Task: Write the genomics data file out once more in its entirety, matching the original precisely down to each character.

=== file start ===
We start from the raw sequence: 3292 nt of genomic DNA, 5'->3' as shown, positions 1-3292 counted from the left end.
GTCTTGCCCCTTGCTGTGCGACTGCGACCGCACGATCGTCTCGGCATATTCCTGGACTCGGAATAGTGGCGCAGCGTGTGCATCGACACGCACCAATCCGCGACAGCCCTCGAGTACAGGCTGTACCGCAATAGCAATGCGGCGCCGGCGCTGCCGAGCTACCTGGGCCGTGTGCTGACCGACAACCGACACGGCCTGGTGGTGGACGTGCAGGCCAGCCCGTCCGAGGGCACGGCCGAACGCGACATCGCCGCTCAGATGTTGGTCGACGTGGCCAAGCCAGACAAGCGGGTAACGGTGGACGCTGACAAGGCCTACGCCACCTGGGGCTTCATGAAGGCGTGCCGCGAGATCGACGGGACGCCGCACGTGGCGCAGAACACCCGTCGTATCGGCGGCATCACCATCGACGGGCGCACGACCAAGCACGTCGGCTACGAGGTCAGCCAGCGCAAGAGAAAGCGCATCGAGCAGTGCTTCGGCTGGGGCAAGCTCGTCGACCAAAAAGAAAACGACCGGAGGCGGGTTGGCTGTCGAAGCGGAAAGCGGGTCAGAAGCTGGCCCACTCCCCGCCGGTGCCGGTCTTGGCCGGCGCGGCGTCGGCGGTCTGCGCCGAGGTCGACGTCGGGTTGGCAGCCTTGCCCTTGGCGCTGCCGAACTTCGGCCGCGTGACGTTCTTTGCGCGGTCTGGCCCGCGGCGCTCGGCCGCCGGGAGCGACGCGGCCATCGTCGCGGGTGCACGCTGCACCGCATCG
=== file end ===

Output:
We start from the raw sequence: 3292 nt of genomic DNA, 5'->3' as shown, positions 1-3292 counted from the left end.
GTCTTGCCCCTTGCTGTGCGACTGCGACCGCACGATCGTCTCGGCATATTCCTGGACTCGGAATAGTGGCGCAGCGTGTGCATCGACACGCACCAATCCGCGACAGCCCTCGAGTACAGGCTGTACCGCAATAGCAATGCGGCGCCGGCGCTGCCGAGCTACCTGGGCCGTGTGCTGACCGACAACCGACACGGCCTGGTGGTGGACGTGCAGGCCAGCCCGTCCGAGGGCACGGCCGAACGCGACATCGCCGCTCAGATGTTGGTCGACGTGGCCAAGCCAGACAAGCGGGTAACGGTGGACGCTGACAAGGCCTACGCCACCTGGGGCTTCATGAAGGCGTGCCGCGAGATCGACGGGACGCCGCACGTGGCGCAGAACACCCGTCGTATCGGCGGCATCACCATCGACGGGCGCACGACCAAGCACGTCGGCTACGAGGTCAGCCAGCGCAAGAGAAAGCGCATCGAGCAGTGCTTCGGCTGGGGCAAGCTCGTCGACCAAAAAGAAAACGACCGGAGGCGGGTTGGCTGTCGAAGCGGAAAGCGGGTCAGAAGCTGGCCCACTCCCCGCCGGTGCCGGTCTTGGCCGGCGCGGCGTCGGCGGTCTGCGCCGAGGTCGACGTCGGGTTGGCAGCCTTGCCCTTGGCGCTGCCGAACTTCGGCCGCGTGACGTTCTTTGCGCGGTCTGGCCCGCGGCGCTCGGCCGCCGGGAGCGACGCGGCCATCGTCGCGGGTGCACGCTGCACCGCATCG